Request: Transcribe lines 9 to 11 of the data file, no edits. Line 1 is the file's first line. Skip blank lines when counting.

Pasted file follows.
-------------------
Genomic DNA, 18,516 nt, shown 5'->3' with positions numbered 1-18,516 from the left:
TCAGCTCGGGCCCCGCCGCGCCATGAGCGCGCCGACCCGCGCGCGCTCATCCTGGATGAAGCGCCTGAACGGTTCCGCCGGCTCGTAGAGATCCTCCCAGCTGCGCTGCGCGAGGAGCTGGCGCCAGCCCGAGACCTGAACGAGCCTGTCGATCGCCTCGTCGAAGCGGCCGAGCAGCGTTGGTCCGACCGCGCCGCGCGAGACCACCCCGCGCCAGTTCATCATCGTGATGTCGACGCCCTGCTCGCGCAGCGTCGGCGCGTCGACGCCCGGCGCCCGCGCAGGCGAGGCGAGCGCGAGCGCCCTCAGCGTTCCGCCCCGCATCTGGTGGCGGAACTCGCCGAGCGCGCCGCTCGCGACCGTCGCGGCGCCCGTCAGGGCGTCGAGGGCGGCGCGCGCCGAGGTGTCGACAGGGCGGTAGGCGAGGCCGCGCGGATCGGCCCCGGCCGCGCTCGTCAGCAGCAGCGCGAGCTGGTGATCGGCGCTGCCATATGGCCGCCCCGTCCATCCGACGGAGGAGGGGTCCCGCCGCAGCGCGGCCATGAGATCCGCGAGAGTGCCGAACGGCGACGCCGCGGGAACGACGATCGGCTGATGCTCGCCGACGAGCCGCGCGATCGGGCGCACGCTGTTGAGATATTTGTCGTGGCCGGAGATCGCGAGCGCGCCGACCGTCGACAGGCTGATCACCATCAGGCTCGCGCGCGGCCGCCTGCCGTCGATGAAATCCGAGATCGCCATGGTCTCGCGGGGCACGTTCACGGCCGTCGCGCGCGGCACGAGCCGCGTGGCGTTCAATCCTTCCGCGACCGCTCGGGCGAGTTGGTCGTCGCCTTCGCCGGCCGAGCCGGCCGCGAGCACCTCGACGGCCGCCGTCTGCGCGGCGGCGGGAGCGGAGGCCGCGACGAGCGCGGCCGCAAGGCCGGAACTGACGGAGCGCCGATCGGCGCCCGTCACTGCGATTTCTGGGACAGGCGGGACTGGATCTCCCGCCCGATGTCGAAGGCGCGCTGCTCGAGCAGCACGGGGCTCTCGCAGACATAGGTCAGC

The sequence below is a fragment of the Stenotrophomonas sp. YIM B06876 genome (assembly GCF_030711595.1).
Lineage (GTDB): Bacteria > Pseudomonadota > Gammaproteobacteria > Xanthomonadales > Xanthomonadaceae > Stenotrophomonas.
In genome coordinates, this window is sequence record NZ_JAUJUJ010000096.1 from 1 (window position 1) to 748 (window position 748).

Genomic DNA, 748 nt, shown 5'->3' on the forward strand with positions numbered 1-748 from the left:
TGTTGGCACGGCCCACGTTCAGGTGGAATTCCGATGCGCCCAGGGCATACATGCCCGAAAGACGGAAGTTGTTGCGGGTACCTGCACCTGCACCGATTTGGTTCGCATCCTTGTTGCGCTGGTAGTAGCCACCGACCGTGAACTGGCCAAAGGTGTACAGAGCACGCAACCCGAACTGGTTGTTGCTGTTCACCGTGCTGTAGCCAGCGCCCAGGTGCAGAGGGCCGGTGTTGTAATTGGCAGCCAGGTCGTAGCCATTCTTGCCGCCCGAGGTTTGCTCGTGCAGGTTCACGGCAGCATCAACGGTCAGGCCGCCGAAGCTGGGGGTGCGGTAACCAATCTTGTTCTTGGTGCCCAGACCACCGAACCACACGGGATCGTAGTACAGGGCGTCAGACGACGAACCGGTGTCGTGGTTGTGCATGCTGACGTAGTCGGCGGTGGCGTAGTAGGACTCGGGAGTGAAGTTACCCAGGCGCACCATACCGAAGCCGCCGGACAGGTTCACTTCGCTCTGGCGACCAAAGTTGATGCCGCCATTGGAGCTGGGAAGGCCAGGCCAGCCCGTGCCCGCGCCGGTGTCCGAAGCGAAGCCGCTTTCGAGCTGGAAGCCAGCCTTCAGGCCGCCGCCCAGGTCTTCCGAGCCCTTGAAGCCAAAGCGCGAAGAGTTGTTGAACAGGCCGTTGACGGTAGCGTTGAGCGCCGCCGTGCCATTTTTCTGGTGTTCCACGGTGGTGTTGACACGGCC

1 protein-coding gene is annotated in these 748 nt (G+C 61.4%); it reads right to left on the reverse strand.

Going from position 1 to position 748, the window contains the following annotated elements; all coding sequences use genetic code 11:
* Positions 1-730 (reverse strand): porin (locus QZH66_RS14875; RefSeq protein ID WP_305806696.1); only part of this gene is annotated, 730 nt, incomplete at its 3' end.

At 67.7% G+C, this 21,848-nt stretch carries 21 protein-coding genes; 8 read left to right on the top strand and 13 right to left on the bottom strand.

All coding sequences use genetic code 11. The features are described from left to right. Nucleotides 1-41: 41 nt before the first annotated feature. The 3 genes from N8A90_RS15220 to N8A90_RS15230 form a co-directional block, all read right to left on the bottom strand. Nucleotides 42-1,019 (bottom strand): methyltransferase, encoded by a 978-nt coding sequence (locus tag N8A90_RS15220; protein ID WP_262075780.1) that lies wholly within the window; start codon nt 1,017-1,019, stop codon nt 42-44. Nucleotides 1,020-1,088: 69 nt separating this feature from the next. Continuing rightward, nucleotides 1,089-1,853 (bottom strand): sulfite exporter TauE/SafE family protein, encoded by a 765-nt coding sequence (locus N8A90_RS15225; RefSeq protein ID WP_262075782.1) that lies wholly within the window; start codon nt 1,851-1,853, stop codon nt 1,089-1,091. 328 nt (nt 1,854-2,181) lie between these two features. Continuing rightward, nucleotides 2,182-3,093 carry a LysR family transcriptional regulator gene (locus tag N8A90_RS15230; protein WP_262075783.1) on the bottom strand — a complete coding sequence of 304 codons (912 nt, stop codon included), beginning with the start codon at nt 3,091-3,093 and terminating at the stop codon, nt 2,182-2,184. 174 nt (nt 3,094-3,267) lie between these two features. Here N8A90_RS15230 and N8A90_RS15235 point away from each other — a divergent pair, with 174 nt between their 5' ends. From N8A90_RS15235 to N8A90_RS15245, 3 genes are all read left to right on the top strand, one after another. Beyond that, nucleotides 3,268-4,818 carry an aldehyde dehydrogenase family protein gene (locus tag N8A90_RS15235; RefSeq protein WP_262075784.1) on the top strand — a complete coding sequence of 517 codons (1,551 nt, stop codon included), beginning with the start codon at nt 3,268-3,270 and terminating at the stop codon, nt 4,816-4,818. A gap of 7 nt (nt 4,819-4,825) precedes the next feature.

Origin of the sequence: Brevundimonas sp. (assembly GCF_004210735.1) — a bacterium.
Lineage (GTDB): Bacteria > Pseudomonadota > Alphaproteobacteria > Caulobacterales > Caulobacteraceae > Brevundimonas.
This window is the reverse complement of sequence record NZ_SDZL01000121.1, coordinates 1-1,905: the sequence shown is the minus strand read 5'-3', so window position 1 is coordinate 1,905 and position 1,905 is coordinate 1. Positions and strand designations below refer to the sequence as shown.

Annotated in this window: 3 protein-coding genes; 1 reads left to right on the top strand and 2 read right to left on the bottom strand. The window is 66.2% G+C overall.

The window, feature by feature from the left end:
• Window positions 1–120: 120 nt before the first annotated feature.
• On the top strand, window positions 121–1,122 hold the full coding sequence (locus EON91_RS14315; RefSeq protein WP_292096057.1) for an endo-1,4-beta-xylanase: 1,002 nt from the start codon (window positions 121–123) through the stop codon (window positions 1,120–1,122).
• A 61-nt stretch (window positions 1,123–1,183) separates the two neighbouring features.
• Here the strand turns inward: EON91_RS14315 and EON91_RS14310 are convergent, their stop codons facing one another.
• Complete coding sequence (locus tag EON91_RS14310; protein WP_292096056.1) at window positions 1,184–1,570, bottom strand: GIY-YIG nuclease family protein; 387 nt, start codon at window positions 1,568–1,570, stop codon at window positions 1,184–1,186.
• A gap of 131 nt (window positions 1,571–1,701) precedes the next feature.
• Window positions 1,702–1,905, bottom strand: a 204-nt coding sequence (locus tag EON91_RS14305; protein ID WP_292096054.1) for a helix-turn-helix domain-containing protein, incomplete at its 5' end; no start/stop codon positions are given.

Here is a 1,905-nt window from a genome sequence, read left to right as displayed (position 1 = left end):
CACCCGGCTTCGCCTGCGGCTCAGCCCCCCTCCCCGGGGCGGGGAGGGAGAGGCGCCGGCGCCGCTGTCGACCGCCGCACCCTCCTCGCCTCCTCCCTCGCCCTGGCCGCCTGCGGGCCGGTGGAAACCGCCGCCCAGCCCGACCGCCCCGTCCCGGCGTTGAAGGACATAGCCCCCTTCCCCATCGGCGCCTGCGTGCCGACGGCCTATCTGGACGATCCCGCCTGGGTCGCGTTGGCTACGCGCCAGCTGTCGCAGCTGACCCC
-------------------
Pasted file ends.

Going from position 1 to position 748, the window contains the following annotated elements; all coding sequences use genetic code 11:
* Positions 1-730 (reverse strand): porin (locus QZH66_RS14875; RefSeq protein ID WP_305806696.1); only part of this gene is annotated, 730 nt, incomplete at its 3' end.

At 67.7% G+C, this 21,848-nt stretch carries 21 protein-coding genes; 8 read left to right on the top strand and 13 right to left on the bottom strand.